[3.19.13] In time he was healed and returned from White Island, where, he used to declare, he saw Achilles, as well as Ajax the son of Oileus and Ajax the son of Telamon. With them, he said, were Patroclus and Antilochus; Helen was wedded to Achilles, and had bidden him sail to Stesichorus at Himera, and announce that the loss of his sight was caused by her wrath.”
Excerpt From: Pausanias. “Complete Works of Pausanias.” Apple Books.
Achilles was worshipped as a god into the fourth century CE. Poets and even ancient biographers or historians wrote of “eyewitness testimony” to the reality of his immortal existence.
Such stories were narrated as “historical” or at least as believed by many people. Litwa’s comment is apt:
If in a general way the gospel writers were influenced by Greek mythography, then they were specifically imitating those who put it into historical form.
Litwa compares with the biblical empty tomb stories the “historiographical report” about the second king of Rome, Numa, whose body was found (in “historical times”, 181 BCE) to be missing from a thoroughly sealed coffin even though books of his had been strangely preserved.
Rumours of Foul Play
We know that according to the Gospel of Matthew rumours were spread by the authorities that Jesus’ body had been stolen by his disciples despite the presence of guards at the tomb. As in the Gospel of Matthew, we read of cosmic events suddenly erupting at the death and translation to heaven of Romulus (darkness, clouds, thunder) in the Roman historian Livy’s account. Livy added that a rumour circulated that Romulus had been murdered by senators. Litwa points to what he sees as the significance of both Matthew and Livy setting down alternative explanations for the missing body:
In providing this alternative tradition, the Matthean evangelist used the language of historical causation. The conniving Jewish leaders created the theft story; hence it continues to persist. Although this evangelist preferred to explain the missing body by narrating resurrection appearances, the fact that he offered an alternative report is significant. Providing such a report was a common historiographical technique. Offering the reader a choice between the reports gave the (albeit fleeting) impression of objectivity.
Stepping back into critical mode, however, I am not so sure that the Gospel of Matthew can be said to provide readers with “an alternative report” or a “choice”. Matthew does not write with the neutrality with which Livy set out the alternatives. On the contrary, Matthew writes as a storyteller who explains what went on behind closed doors and leaves readers with no choice but to believe only one explanation for the missing body. If Livy allows the reader to maintain suspicions Matthew uses his omniscient status to leave no doubts. It’s a fine point, however. We know Romulus was worshipped as a god by Romans so the doubts presumably were not so widely entertained by most people. Return to Johnston: the myths were told with techniques that lent them plausibility.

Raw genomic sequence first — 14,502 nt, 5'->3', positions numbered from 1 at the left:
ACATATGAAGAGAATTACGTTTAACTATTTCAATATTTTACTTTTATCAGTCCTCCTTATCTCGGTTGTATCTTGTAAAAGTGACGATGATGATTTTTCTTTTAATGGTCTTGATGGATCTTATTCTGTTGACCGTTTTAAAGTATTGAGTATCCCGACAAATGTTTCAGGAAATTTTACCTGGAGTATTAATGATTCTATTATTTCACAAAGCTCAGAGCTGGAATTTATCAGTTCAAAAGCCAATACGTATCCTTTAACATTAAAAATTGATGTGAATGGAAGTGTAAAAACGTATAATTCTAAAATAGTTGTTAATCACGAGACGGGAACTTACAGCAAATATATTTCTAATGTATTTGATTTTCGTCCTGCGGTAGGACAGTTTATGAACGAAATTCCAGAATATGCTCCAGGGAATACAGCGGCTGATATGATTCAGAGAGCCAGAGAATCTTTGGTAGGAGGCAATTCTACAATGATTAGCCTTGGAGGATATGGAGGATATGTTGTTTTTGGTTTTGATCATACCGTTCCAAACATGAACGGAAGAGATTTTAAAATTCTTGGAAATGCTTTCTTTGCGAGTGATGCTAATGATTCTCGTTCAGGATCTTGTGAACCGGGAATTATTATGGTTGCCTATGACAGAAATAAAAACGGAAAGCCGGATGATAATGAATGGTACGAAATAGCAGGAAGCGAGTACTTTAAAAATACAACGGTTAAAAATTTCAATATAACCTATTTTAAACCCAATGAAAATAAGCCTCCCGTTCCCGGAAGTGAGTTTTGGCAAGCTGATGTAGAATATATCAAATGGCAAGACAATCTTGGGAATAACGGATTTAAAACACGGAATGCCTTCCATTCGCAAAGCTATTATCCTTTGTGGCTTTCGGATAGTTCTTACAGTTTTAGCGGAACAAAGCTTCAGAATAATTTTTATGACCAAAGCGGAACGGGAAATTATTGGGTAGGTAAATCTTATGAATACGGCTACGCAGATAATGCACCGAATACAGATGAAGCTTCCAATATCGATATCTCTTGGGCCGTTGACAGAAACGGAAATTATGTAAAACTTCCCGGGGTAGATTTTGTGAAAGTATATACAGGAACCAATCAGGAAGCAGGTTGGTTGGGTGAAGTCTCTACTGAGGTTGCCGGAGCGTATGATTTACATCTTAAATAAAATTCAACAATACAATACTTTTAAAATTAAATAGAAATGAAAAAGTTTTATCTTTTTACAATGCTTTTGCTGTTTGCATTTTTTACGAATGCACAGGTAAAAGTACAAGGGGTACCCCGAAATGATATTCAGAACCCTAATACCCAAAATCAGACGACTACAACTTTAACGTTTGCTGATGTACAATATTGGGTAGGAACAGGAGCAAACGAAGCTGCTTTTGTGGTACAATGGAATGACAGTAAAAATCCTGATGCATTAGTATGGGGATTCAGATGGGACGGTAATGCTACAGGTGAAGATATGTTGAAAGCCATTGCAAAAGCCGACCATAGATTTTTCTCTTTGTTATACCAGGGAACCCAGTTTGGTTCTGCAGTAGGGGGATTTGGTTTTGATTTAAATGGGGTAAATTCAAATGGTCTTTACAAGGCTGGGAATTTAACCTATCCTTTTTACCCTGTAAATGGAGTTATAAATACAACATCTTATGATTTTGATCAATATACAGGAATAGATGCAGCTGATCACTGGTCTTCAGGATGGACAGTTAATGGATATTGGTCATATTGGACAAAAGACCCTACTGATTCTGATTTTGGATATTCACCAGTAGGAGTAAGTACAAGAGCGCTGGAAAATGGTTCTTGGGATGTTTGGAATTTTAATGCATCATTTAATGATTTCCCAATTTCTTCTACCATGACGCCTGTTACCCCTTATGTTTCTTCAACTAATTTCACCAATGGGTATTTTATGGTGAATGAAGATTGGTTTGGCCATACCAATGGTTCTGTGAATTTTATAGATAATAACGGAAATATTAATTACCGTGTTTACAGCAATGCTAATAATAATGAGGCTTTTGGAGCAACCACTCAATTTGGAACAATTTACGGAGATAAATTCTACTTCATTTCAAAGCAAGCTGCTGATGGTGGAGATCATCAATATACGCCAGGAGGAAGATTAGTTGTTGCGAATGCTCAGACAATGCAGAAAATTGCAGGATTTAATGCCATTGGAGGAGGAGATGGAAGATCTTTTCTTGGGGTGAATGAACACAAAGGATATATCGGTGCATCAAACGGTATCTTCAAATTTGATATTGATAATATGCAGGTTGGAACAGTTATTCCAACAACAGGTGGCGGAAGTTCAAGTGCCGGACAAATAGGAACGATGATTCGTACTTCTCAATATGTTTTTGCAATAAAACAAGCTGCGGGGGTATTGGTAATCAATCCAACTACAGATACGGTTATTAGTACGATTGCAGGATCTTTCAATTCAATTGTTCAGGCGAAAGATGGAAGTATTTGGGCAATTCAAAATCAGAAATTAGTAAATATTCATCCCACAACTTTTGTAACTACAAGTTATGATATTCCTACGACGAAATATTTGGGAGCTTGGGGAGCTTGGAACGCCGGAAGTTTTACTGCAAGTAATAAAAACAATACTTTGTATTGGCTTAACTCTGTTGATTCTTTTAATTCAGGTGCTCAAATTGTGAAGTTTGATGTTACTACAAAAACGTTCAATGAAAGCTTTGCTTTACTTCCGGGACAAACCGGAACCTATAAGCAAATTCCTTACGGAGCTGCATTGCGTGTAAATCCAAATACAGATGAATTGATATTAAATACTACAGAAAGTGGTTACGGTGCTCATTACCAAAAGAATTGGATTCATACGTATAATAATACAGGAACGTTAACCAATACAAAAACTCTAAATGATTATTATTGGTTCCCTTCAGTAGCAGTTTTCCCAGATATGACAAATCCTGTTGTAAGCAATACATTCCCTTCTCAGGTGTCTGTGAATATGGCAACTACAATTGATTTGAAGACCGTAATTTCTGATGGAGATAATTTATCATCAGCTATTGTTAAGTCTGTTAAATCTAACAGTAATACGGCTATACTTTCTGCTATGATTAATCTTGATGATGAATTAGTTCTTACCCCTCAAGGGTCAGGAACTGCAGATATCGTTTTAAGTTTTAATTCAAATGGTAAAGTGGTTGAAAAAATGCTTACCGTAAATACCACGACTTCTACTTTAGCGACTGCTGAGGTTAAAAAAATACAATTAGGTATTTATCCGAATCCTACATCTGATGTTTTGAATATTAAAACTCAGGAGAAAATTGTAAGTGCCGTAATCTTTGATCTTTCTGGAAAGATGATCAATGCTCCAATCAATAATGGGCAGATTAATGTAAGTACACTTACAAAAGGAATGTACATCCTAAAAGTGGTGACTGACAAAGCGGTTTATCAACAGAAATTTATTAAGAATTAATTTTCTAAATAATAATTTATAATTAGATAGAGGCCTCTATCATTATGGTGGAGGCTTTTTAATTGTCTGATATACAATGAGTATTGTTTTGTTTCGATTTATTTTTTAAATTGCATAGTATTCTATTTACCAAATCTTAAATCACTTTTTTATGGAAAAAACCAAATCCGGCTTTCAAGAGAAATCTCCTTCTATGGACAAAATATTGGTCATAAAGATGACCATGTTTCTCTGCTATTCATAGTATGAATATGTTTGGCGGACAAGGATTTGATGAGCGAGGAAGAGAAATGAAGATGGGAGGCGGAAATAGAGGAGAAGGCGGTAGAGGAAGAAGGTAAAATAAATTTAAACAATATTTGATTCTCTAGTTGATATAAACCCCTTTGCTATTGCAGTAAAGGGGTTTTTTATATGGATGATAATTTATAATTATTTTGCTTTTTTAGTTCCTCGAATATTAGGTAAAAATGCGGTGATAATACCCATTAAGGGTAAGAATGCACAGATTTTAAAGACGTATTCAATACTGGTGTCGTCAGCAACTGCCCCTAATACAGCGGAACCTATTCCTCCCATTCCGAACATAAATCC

Further comparisons are made with the gospel and Greco-Roman tales of “tomb tokens”, some possession or piece of clothing of the disappeared deceased being found in the empty tomb. This device demonstrates to readers that there is no doubt that the characters have the right tomb.
Verisimilitude is further added by persons in the narratives — both New Testament and Greco-Roman mythical — expressing doubt and being forced by the evidence to believe that the body has been supernaturally taken.
In these stories we observe special figures who appear on an apparently historical stage. Yet underlying the narration is a template that is well recognized from mythography: the translation and immortalization of famous heroes. . . . Tropes have been added to make the stories seem more historical: alternative reports, tomb tokens, staged skepticism, and so on.
As for the gospel narratives,
templates from more ancient mythography informed how events were remembered and composed.
Remembered? I doubt that there was any remembering behind the stories of Achilles and Apollonius. But we certainly have evidence that the Christian and non-Christian were composed with similar templates.
Litwa, M. David. 2019. How the Gospels Became History: Jesus and Mediterranean Myths. New Haven, CT: Yale University Press.